What we can learn from Nick Kyrgios about success

What we can learn from Nick Kyrgios about success

Here’s a scenario and I’d like you to guess if it is fact or fiction –

There is a professional athlete ranked as one of the top 15 in the world at his sport. He has already earned millions of dollars from prize money and endorsements and is still just in his early 20s. He gets to fly around the world in first class, stays in 5 star hotels and has all the other trappings that come with being a successful professional athlete (fame, influence, etc). There’s one catch – despite all the fame and fortune he doesn’t love the sport he plays. He plays the sport because he doesn’t know what else to do…

Fact or fiction?

Well for those who guessed fiction unfortunately you’d be wrong. This is the story of one of Australia’s very own tennis sensation Nick Kyrgios (which the picture in the newsletter might have given away!)*.

We are in the midst of the Australian Open, one of the 4 grand slams on the tennis calendar. Last week Nick Kyrgios dropped out of the Open in rather bizarre circumstances.

He had a comfortable 2 set lead against Andreas Seppi – a player who is ranked 139 levels below Kyrgios – so on that basis most expected him to win reasonably comfortably. When he won the 2nd set I was so sure the match would be over very soon so I ended up turning off the TV.

The next day when I woke up you can imagine my surprise when I read that Kyrgios had surrendered a 2 set lead. Furthermore the article stated that he looked disinterested and disengaged at times as Seppi mounted his comeback. At a critical stage in the match when he was fighting to stay with Seppi, Kyrgios nonchalantly hit the ball between his legs which was an unnecessary play call at the time showing a lapse in focus.

After this loss the media blew up talking about how he needs to sort himself out and a coach might help (he currently doesn’t have one). I’m no tennis expert so will leave others far more experienced than I am to delve into these aspects of the game.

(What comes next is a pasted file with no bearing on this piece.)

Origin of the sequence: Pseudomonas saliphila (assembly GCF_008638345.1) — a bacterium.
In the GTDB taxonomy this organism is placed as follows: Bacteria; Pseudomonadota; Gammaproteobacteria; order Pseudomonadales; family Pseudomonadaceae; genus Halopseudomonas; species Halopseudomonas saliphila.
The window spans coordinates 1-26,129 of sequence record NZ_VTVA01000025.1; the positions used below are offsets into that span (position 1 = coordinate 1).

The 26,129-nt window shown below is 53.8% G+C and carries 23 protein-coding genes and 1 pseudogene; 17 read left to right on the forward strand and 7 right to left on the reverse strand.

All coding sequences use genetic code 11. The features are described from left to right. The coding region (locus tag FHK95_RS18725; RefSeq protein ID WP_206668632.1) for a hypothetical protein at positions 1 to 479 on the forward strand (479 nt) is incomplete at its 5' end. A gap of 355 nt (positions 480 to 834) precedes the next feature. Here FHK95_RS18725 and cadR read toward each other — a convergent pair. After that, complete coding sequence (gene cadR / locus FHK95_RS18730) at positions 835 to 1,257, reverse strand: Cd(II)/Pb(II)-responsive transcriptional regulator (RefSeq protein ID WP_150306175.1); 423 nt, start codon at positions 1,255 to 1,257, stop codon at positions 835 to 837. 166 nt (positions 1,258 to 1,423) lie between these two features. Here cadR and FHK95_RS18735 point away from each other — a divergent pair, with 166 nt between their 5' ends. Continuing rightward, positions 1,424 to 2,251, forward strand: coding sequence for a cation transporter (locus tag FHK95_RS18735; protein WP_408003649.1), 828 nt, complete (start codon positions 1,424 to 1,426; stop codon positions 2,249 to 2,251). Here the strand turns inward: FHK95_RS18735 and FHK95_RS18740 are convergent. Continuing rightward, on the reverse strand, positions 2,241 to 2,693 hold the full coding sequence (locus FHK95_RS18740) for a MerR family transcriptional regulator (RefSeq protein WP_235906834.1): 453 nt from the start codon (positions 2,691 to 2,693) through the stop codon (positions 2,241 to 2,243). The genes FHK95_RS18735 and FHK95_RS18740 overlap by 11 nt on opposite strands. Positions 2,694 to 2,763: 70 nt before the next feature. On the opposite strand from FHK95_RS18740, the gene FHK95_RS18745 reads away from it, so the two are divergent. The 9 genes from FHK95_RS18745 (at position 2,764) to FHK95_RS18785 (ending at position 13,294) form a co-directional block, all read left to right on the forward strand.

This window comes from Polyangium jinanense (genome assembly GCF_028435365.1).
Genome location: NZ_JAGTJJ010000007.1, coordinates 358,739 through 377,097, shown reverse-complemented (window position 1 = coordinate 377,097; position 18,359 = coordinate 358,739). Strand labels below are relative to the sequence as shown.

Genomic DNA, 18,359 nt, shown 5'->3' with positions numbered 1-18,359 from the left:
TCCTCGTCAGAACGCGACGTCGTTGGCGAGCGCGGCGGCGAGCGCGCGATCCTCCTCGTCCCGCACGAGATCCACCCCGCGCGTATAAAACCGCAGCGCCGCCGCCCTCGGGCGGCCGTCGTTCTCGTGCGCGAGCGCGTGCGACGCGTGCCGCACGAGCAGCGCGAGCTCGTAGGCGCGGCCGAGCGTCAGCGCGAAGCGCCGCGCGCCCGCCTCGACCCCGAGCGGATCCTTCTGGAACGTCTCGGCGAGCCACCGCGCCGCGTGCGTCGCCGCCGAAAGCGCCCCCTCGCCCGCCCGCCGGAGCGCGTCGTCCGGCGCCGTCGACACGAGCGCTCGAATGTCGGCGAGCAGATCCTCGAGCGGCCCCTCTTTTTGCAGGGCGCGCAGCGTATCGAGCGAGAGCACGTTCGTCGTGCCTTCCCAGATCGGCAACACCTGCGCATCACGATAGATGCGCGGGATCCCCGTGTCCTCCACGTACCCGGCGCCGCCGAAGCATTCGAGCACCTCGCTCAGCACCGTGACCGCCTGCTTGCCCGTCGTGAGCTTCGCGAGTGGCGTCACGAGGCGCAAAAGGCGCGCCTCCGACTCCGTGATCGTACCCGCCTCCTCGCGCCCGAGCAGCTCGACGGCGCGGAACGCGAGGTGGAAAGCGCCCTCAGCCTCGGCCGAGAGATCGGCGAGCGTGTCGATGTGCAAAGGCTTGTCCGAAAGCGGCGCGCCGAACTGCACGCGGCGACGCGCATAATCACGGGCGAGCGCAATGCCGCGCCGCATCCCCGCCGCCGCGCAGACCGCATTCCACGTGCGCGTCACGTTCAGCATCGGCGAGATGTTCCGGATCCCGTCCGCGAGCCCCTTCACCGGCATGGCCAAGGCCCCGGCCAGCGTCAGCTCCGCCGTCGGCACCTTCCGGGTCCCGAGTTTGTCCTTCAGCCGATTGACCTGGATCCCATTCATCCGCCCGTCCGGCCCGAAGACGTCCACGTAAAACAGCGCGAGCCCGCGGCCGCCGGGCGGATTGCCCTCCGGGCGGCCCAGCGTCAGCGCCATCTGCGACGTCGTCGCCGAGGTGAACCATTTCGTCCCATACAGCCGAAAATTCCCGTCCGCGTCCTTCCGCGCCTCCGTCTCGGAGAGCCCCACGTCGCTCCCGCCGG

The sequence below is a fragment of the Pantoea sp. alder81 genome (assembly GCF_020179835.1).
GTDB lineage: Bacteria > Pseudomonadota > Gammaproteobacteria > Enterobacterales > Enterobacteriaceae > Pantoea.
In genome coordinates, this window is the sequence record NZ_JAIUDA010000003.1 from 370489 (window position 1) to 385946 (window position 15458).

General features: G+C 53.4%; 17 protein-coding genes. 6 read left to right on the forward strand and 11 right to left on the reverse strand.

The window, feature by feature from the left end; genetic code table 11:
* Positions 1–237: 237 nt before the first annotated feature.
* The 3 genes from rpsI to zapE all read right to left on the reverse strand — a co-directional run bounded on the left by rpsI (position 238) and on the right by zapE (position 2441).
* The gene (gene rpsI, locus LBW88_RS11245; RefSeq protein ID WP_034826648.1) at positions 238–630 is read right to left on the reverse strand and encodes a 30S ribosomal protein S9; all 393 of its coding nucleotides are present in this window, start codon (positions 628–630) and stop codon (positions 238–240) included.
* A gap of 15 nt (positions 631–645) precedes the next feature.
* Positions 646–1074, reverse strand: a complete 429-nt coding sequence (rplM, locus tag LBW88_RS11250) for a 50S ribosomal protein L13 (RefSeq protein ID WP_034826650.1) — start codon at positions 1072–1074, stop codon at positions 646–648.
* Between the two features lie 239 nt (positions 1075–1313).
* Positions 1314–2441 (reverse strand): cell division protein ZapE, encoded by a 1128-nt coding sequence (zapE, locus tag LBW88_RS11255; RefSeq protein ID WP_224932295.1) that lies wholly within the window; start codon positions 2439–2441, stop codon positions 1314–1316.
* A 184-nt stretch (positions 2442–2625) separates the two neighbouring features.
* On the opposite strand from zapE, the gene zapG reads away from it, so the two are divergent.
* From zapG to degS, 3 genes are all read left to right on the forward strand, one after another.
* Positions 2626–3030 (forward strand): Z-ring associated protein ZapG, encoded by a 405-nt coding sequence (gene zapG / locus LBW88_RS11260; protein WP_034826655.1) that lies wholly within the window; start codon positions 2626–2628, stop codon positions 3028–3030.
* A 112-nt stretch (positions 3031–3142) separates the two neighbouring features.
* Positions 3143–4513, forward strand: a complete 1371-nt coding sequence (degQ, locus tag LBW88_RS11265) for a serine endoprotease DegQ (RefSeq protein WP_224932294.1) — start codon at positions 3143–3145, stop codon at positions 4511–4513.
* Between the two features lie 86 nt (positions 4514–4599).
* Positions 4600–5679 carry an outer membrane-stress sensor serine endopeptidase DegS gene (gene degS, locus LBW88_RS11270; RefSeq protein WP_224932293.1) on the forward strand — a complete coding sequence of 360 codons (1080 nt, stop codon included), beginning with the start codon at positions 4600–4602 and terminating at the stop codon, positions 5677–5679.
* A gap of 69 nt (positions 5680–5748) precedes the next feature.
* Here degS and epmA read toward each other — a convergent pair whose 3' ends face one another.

But reading the way in which Kyrgios lost to Seppi made me draw a connection to what happened last year after he lost to Andy Murray at Wimbledon. In the post match press conference Nick was asked if he loved tennis and he said that he didn’t and he chose to do it because he did not know what else to do.

Now when you draw a 3-way link with the way he capitulated against Seppi this past week, his comments in the press conference after losing to Murray at Wimbledon and his behavior at the Shanghai Masters last October where he tanked points and argued with fans – I think there’s something around the perils of not loving what you do despite being hugely successful.

Just to clarify I’m not saying that if Nick pursued what he loved, or found his love for tennis again, he would behave Federer-esque on and off the court. However what I’ve seen a lot of in my work around helping people find their passion is that people who have become successful feel a sense of emptiness if they aren’t pursuing what they love.

Psychologically a lot of us hold off passing judgment until we’ve reached career milestones. What I mean by that is we may park our true feelings until we make X dollars a year or reach Y position. When we eventually get to that stage and have accomplished our career objectives we subliminally expect to have figured everything out and be happy, healthy and wealthy. Or the alternative is now that we have the money and title sorted we can now look to other aspects of life which we may have been keeping on ice for a while. And so when we’ve met our definition of success and we aren’t say happy we feel a sense of emptiness which can then manifest in a lot of ways, for example a mid-life crisis or even mental health issues.

So if you look at Nick Kyrgios, he was worth USD$9m in 2016 and reached a career best ranking of #13 in the world. The tennis world have heralded him as one of the greatest talents we have seen in a while. And he’s only 21 with his very best tennis ahead of him – clearly doing exceptionally well in his profession.

Perhaps with Nick he has reached the stage in his tennis career where he has met the initial goals of ranking and net worth (I say initial because I suspect he has loftier goals in tennis). At this stage he was subliminally expecting to love what he does – the game, the spotlight, the fortune. However he doesn’t and he’s said as much. His sheer competence – otherworldly tennis ability – has propelled him so far. And so with success any kink in the armour is magnified for all and sundry to seem. For Nick it might be a lack of love for what he does, or a need to find the love in tennis again.

Perhaps even professional athletes need to find and pursue their passion.

* In full disclosure I have assumed that being #13 in the world Nick Kyrgio travel first class and stays in 5 star hotels however do not know this to be fact.


By |2017-01-23T17:21:47+11:00January 23rd, 2017|Work|0 Comments